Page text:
A week before, I sit in another parking lot, this time by myself. I am in the middle of panic attack. My head might explode, so I hold it between my knees and try to remember my meditative practice. My hands are shaking. I felt like I might be going crazy. I feel like I might die. How am I going to do this, and why? How did it come to this?
I need to get out. I need to breath. I just want it all to be over.
This was the antecedent to these other two very bad moments:
I am sitting in my therapist’s office and I am telling her: “I feel very clear about this. Things are not changing. My feelings are not changing. I have to make a change.”
“Sounds like you know what you need to do. Our next appointment is in two weeks. Why don’t you tell him before we meet next? You are ready.”
Marriage is one of the most profound and deeply complicated commitments one can make. I believe firmly that regardless of who you are, it is impossible to know and comprehend the truth of it until many years into the experience.
Before I go to into what I mean by this, what I think I have learned after a decade of marriage, I think its important to tell part of our story, my husband’s and mine.
The following will be my attempt to summarize my ten days of silence at the Vipassana Center in Illinois. If you want to get the gist on what Vipassana is before you read it (which I would recommend), check out this post. It has some of the rules, guidelines and a little about the ideology- all good background for what I experienced.
In my program, I am required to take multiple courses on drugs and addictions. Last semester I took a chemical dependency course where I was required to write a paper about popular street drugs. One drug I chose was Ayahuasca. Why? Because people I knew who didn’t use drugs were talking about this substance and seemed interested. This was strange. Here is my opening paragraph from the paper:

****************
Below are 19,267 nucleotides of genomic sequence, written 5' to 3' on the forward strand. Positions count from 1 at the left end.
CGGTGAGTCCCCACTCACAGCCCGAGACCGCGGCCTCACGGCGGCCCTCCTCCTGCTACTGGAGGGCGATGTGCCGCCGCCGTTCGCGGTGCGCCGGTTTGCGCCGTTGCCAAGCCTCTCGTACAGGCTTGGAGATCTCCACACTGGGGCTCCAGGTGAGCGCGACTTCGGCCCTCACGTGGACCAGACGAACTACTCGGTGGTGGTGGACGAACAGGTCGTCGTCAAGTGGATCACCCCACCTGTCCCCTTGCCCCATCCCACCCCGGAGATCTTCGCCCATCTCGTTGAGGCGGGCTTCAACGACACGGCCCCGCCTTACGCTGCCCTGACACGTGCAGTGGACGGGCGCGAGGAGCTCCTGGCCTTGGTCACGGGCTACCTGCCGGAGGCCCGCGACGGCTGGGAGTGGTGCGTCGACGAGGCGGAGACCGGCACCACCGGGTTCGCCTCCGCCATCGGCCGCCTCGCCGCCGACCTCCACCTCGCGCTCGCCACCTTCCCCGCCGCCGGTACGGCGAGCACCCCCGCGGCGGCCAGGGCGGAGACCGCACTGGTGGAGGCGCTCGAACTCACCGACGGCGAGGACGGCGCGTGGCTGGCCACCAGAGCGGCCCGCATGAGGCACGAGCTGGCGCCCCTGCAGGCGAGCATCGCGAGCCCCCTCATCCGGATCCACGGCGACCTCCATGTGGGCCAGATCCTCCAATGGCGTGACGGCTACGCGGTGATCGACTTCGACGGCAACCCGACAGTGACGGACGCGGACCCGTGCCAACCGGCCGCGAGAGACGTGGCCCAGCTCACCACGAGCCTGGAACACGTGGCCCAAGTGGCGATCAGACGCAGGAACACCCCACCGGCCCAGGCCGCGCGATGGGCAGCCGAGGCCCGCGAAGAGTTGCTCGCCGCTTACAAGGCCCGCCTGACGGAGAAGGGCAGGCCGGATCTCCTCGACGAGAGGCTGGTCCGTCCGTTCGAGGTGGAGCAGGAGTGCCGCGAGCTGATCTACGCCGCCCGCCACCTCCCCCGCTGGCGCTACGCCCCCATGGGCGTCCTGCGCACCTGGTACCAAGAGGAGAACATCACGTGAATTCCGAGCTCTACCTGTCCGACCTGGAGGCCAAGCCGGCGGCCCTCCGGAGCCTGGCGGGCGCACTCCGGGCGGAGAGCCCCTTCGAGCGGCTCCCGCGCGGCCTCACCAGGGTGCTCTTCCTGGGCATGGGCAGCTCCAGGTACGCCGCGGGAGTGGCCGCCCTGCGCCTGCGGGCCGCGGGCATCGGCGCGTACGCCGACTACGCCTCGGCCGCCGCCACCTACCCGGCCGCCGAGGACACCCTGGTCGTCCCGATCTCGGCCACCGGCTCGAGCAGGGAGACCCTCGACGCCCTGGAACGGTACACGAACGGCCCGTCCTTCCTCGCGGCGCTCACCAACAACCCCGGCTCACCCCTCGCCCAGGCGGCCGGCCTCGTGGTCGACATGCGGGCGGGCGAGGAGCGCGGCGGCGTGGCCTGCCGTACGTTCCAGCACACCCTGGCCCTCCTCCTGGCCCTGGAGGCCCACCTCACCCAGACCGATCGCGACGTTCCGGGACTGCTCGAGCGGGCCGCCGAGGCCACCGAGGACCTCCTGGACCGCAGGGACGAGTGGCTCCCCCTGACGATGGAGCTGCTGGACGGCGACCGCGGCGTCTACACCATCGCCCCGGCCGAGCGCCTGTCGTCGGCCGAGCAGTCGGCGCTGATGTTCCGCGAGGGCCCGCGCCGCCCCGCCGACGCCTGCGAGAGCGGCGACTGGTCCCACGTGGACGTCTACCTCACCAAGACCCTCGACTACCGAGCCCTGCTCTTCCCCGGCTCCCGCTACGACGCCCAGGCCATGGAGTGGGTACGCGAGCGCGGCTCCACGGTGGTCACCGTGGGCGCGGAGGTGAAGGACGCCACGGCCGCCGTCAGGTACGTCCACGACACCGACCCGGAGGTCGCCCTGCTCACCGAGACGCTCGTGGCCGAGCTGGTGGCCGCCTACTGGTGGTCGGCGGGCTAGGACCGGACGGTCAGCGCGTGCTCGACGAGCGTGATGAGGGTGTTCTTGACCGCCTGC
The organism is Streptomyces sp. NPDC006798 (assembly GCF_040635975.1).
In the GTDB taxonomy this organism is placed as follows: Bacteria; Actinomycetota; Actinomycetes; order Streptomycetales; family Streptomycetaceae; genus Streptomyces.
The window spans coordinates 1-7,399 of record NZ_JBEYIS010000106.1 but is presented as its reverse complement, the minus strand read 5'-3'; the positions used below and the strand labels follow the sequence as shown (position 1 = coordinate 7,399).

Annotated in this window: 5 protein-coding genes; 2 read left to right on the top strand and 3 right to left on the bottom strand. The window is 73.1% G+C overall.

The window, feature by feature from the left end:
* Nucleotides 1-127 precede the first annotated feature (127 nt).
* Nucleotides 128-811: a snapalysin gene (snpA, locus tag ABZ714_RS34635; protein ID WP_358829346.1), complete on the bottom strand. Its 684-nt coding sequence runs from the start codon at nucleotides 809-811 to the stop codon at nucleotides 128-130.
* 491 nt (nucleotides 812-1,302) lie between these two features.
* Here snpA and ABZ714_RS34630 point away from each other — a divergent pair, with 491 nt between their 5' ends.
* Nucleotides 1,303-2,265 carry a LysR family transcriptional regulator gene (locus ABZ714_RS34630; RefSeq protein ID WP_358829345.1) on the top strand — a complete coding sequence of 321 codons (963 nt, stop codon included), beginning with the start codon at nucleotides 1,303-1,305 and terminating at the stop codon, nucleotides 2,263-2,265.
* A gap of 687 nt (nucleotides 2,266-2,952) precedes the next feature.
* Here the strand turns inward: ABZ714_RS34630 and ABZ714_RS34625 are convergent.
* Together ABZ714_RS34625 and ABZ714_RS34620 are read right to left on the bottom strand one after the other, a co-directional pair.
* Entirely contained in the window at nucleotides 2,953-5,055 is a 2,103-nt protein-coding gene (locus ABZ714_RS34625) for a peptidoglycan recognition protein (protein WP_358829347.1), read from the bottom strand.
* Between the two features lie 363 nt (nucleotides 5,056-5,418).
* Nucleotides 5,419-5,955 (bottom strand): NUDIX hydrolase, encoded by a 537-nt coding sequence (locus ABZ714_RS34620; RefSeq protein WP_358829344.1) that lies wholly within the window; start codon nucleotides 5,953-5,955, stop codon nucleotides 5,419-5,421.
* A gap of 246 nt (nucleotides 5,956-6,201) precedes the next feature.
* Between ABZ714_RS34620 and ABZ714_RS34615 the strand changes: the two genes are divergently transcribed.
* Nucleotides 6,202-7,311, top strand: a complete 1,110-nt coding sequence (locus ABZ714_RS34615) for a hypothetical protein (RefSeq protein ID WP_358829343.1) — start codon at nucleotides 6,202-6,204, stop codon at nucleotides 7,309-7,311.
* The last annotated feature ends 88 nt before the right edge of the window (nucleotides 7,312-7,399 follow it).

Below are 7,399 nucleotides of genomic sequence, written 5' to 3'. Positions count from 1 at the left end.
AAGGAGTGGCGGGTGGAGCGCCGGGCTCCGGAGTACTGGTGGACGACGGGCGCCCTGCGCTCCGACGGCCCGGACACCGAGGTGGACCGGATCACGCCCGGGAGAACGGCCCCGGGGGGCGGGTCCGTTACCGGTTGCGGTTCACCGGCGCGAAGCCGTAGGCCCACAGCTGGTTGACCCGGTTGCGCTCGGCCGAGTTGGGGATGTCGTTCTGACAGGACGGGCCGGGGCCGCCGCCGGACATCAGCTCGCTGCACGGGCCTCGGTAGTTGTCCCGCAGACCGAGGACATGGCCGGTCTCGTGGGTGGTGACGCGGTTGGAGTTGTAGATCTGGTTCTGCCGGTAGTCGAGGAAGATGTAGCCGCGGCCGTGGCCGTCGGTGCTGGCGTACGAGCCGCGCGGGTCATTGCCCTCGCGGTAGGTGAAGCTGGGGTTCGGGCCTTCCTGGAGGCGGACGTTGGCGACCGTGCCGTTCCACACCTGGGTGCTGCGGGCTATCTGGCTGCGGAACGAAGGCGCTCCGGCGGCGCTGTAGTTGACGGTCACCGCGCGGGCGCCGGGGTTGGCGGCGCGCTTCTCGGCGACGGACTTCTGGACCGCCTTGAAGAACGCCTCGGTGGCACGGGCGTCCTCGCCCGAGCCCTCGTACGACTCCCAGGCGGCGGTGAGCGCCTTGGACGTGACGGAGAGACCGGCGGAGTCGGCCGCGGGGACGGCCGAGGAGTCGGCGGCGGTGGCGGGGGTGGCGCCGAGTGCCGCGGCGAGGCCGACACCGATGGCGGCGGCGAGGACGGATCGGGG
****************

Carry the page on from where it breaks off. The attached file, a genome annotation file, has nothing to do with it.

“If there was a chance to experience [improved] healing and wholeness in the matter of twenty-four hours, but the path to reach that end goal was going through hell, would it be a temptation? This is not [only] a figurative hell of bad emotional places, but a literal hell of demons battling and slithering serpents, a replaying the worst experiences of one’s life, a sweating, panting, heart pounding experience complete with nausea, vomiting and diarrhea. For most people, this particular path would probably not be a temptation, which is why the drug Ayahuasca will probably never enter main stream society as anything other than a subversive and interesting sub-culture fad. However, [according to some] for those who are willing to venture into the dangerous and terrifying possibilities inherent in using the drug, there is the possibility of a renewed self and an extended spiritual experience- a calculated risk not without serious dangers and consequences.”
This drug was not, and is not, a temptation for me, so I want to make it clear that I do not advocate for the drug nor am I a user. This being said, I had no idea that Vipassana would be, for me, the closest I could ever get to this experience without taking a mind-altering substance.
I have written previous posts about unconditional love, including the love of self. It is a popular topic on the blog because it is so inherent in human nature, at least in our society, to love with conditions, a.k.a., “When I accomplish this, then I will be worthy” or “When I behave in this way, that is when I am deserving.”
When the good times are rolling, it is easier to be self-congratulatory or pleased with the results we have garnered through our hard work. There is nothing wrong with this, but it is not love. Not if when the bad times roll in, we can’t still accept our selves whole-heartedly, forgive, and say “you are enough, even now.”
I am, briefly, having one of the latter moments- a time when my worst self is out on display. Despite all of the hard work in self-acceptance and careful introspection, I find it is easy to slide down that slippery slope of “What’s wrong with you?” in these type of moments (occassionally at least).
Mind tools describes the acronym SMART goals in the following way:
I like that there are multiple interpretations of these categories according to this definition. For example, in any context, goals that are significant, meaningful and rewarding are factors that should be considered if one is going to take the time to plan and reflect on a new practice or strategy.
A few weeks ago, I worked with Laura Garber in the classroom on a lesson where she wanted students to explore grit as a way to meet meaningful SMART goals. The lesson had the following learning targets: